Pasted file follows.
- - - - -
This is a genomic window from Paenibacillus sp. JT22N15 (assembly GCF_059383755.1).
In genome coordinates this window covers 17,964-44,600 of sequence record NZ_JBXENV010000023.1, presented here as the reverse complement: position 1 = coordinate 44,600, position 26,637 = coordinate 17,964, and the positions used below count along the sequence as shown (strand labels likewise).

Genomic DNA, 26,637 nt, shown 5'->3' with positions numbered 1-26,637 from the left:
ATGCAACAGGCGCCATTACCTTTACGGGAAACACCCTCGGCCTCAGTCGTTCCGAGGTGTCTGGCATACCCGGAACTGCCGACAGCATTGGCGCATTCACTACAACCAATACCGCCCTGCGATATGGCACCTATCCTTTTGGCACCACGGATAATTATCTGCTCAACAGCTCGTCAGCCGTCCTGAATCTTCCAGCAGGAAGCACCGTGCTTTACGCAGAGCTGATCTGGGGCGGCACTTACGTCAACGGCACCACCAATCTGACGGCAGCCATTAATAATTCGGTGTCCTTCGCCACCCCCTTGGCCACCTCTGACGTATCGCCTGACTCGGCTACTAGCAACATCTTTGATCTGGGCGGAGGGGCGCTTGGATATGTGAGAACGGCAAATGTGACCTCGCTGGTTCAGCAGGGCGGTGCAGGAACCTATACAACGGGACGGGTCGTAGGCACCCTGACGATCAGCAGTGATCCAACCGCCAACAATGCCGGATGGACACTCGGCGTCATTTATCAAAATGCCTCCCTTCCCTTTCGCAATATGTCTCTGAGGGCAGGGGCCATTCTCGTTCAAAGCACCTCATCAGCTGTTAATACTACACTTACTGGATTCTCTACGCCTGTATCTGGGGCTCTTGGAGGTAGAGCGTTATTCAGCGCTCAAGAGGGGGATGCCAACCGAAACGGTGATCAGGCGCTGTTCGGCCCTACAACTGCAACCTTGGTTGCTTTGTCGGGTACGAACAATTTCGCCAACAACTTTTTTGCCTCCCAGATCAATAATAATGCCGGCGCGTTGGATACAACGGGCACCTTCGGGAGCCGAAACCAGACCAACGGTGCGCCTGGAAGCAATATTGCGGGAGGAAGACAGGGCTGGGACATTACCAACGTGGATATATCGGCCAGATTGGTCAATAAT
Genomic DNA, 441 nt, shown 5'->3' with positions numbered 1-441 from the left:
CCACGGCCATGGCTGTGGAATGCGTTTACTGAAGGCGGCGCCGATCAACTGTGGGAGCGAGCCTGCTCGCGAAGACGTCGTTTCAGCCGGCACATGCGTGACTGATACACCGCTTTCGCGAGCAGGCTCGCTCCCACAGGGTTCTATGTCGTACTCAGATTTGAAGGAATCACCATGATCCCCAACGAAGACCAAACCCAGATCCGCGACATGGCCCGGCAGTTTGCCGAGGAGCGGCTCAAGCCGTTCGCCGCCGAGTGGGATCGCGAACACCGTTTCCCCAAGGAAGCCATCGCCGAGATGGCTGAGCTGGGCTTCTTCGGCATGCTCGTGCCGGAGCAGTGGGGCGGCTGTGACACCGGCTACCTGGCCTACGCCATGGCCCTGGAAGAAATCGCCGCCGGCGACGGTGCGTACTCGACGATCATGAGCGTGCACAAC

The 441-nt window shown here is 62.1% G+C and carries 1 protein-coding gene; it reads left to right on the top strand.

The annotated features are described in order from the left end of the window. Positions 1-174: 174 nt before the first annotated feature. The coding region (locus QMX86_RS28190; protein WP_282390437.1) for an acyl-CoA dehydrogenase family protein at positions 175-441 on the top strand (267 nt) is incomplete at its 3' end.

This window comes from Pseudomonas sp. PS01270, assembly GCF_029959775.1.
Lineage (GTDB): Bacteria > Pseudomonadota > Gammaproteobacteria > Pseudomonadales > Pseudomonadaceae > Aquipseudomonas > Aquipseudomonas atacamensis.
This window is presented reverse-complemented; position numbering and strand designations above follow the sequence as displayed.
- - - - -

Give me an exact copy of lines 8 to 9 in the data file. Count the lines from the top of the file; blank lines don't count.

The annotated features are described in order from the left end of the window. Positions 1-174: 174 nt before the first annotated feature. The coding region (locus QMX86_RS28190; protein WP_282390437.1) for an acyl-CoA dehydrogenase family protein at positions 175-441 on the top strand (267 nt) is incomplete at its 3' end.

This window comes from Pseudomonas sp. PS01270, assembly GCF_029959775.1.